“A socially conscious, activist denomination”

In his history of Portland State University, Gordon B. Dodds refers to the Christian Church (Disciples of Christ) as a “socially conscious, activist denomination.” He makes this comment because Stephen E. Epler, founder of the university, was an active member of this church and through him, Dodds writes, the spirit of this church influenced the early development of what is now the largest university in Oregon.

While Dodds’ description of the Christian Church (Disciples of Christ) is an accurate portrayal of one of its important characteristics, it provides no information about how this church came to be, how it fits in the spectrum of churches today, what it believes, how it worships, and how it is positioning itself for continuing presence in the increasingly complex religious scene of our time.

As part of the educational program of First Christian Church in Portland (Epler’s congregation for many years and immediately adjacent to the university he founded), I conducted a four-session course of study on this topic. Although these matters have been in my mind for a long time, this was my first attempt to write them down in a succinct and reasonably coherent form. The result is a sixteen-page folder—preliminary and provisional, in need of fact checking and verification, and (because of its brevity) cryptic.

Session One provides an overview that describes the emergence of the major segments of the church—Orthodox, Catholic, and Protestant—and locates the Christians-Disciples movement in this pattern.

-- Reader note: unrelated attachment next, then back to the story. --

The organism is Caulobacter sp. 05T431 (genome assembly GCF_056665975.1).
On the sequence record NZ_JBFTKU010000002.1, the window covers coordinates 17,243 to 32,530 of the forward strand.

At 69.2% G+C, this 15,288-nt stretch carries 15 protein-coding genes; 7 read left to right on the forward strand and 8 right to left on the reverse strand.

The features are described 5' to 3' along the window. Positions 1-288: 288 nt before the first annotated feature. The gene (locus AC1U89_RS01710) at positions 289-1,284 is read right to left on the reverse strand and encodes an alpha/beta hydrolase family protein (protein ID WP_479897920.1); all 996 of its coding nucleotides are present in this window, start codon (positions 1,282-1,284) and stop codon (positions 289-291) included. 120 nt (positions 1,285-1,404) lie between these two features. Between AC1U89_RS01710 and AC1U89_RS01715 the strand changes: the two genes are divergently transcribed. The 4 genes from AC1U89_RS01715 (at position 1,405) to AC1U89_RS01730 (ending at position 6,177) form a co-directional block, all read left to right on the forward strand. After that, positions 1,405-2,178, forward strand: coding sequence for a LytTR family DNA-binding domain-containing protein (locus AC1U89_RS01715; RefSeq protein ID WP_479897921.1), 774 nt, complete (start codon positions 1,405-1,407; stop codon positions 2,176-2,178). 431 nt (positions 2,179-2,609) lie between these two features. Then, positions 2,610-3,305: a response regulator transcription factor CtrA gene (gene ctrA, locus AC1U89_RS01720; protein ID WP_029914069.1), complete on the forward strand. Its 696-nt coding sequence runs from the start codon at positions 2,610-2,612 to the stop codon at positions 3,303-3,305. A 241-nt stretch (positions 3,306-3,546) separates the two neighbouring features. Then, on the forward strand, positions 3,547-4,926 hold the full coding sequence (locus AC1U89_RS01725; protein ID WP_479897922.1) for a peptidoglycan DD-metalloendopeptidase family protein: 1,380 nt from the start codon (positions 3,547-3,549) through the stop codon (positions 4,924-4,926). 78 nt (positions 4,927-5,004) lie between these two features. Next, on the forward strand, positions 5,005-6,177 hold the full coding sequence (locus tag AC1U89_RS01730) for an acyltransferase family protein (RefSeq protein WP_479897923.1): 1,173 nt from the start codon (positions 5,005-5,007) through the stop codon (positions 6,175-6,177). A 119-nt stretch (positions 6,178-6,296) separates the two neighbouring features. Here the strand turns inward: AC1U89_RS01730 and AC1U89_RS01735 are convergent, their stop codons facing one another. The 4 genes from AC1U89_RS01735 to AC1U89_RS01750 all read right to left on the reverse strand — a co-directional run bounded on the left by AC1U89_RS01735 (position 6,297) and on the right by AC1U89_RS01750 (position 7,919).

Session Two outlines phases in the historical development of this American religious movement.

Session Three describes major characteristics of the Christian Church (Disciples of Christ) in the early years of the twenty-first century.

Session Four proposes some of the implications for congregations of this “socially conscious, activist denomination” in the years ahead. I suggest these goals:

  • Be a church in the most basic and comprehensive manner that is possible.
  • Represent the enduring patterns and practices of the Disciples tradition adapted to contemporary circumstances.
  • Move to the forefront in working on the issues of our time (both the enduring and the new)
  • Embrace the new ecumenism.

Despite the provisional character of this outline, I have decided to make it available to people who might be interested in the subject. Your comments, corrections, questions, and suggestions will be welcomed. Click here…Understanding Disciples.

(Note: The booklet is laid out on half sheets so that they can be printed as a sixteen-page folder with 5.5 x 8.5 dimensions.)

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